Immigration issues weighed heavily on the minds of L.I. Farm Bureau members who attended the organization’s annual “Breakfast with the Congressman” event at its Calverton office on Saturday.
It’s a perennial topic of discussion at the annual spring meeting because local farmers and growers rely heavily on foreign workers to plant, tend to and harvest their crops.
This year was different.
Instead of conversation about the bureaucratic difficulties they encounter with the H2A visa program — the federal program that allows a foreign national entry to the United States for seasonal agricultural work — Farm Bureau members told Rep. Lee Zeldin they are facing a severe labor shortage that’s jeopardizing their ability to expand — and even their ability to survive.
“If you go around the room, the overhwelming concern you’d hear is the shortage of labor, the lack of labor,” L.I. Farm Bureau president Karl Novak told the congressman, opening up comments from the gathering of about 20 local ag industry representatives. “And if you listen to any of the economists talk about the economy one of the biggest threats they see to economic growth is the labor shortage,” Novak said.
“We operate in the highest cost production area in the U.S. as far as agriculture is concerned. We’ve been talking about this for 20 years — a workable, streamlined guest worker program, immigration reform and one thing that’s becoming a concern and just made headlines this week, ICE raids and immigration enforcement,” Novak said.
“There’s a tremendous shortage of labor for low-skilled jobs,” said Novak, general manager at Half Hollow Nursery in Laurel. “We need immigration reform.”
L.I. Farm Bureau administrative director Rob Carpenter agreed. “The ag econommy is struggling at the moment — with the high cost of production, shortages of labor and competition from other parts of the US and the world — it’s a global economy.”
Carpenter said he has spoken with local farmers who say, “I would like to expand but I just don’t know what the future is.” The lack of a labor force is holding people back, he said.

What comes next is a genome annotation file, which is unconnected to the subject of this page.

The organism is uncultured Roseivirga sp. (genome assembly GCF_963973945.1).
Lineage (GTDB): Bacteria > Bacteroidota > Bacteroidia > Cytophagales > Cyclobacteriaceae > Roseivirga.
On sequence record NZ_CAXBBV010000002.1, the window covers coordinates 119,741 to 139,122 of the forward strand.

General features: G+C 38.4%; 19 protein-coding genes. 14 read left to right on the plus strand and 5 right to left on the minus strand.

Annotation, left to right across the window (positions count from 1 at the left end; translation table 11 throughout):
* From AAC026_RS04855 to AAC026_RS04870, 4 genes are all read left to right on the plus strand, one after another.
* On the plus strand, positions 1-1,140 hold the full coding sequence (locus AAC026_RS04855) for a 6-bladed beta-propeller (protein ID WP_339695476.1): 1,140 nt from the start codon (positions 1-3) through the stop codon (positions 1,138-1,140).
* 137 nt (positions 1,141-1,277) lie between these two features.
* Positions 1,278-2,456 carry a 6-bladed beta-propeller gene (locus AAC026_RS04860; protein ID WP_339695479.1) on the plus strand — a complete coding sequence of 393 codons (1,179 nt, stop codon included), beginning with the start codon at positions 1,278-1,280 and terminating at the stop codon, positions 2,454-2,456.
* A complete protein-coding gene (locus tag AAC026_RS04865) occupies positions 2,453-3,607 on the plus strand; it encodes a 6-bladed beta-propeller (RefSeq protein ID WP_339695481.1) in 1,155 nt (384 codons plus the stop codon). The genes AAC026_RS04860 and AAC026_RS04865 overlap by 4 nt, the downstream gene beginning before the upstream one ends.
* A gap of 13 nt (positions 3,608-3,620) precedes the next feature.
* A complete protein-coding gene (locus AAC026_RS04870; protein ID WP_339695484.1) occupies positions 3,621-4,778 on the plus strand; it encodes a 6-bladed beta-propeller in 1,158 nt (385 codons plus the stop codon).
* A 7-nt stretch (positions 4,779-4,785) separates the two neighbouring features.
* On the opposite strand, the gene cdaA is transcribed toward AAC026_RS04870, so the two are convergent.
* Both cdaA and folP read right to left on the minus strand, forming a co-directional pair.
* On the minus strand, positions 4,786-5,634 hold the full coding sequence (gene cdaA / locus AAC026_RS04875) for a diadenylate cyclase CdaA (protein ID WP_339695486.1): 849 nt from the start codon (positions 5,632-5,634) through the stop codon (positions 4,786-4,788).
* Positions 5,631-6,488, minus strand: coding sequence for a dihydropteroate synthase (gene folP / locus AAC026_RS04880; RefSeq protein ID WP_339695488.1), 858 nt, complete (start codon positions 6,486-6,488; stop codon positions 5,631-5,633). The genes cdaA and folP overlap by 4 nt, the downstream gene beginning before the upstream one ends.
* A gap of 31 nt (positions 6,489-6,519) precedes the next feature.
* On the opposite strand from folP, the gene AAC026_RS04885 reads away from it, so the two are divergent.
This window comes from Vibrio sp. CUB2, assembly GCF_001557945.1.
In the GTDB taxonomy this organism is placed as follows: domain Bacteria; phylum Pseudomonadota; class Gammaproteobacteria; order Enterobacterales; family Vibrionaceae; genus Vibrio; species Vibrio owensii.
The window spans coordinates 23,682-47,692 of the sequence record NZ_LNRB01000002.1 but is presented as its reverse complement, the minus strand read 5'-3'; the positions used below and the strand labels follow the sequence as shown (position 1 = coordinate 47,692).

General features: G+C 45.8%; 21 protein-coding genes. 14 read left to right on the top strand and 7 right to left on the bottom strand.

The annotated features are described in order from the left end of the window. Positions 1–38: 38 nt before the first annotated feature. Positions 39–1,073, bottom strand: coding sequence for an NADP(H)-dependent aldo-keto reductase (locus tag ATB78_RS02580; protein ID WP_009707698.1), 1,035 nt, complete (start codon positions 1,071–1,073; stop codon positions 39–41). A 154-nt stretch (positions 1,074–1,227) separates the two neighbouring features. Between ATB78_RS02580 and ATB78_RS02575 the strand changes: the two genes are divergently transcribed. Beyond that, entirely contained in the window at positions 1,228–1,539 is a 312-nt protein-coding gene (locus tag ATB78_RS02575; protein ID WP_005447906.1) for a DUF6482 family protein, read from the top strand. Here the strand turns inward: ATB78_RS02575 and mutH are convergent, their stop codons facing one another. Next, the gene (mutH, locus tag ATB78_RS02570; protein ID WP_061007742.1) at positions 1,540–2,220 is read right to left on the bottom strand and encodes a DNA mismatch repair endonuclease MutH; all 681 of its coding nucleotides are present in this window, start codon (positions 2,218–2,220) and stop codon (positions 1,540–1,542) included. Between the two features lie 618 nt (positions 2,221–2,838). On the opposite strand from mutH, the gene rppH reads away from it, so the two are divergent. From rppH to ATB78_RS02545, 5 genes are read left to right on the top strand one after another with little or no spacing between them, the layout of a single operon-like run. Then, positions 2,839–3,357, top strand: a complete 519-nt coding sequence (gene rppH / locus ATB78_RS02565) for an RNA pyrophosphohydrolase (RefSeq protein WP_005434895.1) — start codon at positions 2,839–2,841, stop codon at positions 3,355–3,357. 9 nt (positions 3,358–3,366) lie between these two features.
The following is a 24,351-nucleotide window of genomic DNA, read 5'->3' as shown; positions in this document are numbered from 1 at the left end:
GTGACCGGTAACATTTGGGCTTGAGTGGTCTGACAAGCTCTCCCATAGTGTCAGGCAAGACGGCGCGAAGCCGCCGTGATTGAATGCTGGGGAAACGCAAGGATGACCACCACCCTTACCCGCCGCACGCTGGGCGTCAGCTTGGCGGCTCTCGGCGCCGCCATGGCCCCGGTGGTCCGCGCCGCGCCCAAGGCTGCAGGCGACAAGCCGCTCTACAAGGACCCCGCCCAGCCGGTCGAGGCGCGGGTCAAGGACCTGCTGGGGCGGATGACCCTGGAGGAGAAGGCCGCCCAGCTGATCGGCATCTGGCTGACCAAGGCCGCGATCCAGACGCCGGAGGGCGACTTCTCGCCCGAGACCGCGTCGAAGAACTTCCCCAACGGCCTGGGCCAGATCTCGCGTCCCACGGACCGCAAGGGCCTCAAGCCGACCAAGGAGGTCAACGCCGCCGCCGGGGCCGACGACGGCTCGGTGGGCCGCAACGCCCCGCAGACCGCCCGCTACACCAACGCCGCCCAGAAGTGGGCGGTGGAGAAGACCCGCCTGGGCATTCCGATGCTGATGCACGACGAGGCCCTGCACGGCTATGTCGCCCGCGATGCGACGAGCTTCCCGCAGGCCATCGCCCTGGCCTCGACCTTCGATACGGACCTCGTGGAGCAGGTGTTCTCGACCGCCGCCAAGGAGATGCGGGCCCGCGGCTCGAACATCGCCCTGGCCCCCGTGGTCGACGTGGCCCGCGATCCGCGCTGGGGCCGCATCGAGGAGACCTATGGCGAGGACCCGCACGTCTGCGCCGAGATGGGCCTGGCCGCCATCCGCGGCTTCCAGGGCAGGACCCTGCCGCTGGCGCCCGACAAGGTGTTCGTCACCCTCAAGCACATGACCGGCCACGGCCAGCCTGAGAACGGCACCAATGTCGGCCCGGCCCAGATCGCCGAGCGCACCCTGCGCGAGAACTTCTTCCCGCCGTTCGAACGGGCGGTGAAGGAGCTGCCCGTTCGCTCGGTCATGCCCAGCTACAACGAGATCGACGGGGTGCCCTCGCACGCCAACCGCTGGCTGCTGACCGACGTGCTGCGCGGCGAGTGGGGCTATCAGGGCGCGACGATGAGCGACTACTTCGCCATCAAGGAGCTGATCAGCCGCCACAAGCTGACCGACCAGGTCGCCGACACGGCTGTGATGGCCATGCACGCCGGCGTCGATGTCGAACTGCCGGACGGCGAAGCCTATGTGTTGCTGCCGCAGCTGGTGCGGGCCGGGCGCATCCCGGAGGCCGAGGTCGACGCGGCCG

“This uncertainty makes it so you just can’t plan,” said Doug Corwin of Crescent Duck Farm in Aquebogue, who attended the meeting with his son Blake. “I’ve made a lot of phenomenal environmental investments,” he said. “I’ve got production investments for his future that I really should make,” he said, referring to his son. “But I don’t know if I should throw a million or two million dollars into it if I don’t know whether I’m going to have a labor force,” Corwin said.
“I’m not the only person,” said Corwin, who operates Long Island’s last remaining duck farm. “I’ve talked to people, colleagues all across the country, they’re in the same place. Do we plan on this or not because we just don’t know where we’re going to be able to go down the road if this is going to continue in this direction,” he said.
“I want you to be able to develop your business model, to grow to thrive and not worry about whether youre going to have the individuals to do the work,” Zeldin told the group.
“Our immigration system is jacked up and has to get fixed,” the congressman said.
Zeldin said in February, with the deadline set by President Donald Trump for the expiration of the Deferred Action for Childhood Arrivals (DACA) program a month away, it seemed like an immigration reform agreement in Congress was imminent. When the Supreme Court extended the deadline, Zeldin said, the chance for imminent Congressional action evaporated. The congressman said he does not expect any action by Congress on the complex and controversial immigration issues before the November midterm elections.
The Shirley Republican, who is seeking his third term of office in November, told Farm Bureau members they need not worry about “ICE raids.”
“You just don’t hear of raids where ICE is going around the East End of Long Island and just rounding up people who are here illegally but they’ve been here for 20 years, they work here. Those narratives — it just doesn’t happen around here,” Zeldin said.
“Their priority is is on MS13. It’s on people who have been deported and have returned, people who have been involved in human trafficking and the sex trafficking that’s going on, drug trafficking and other serious criminal offenses. That’s been their priority,” Zeldin said.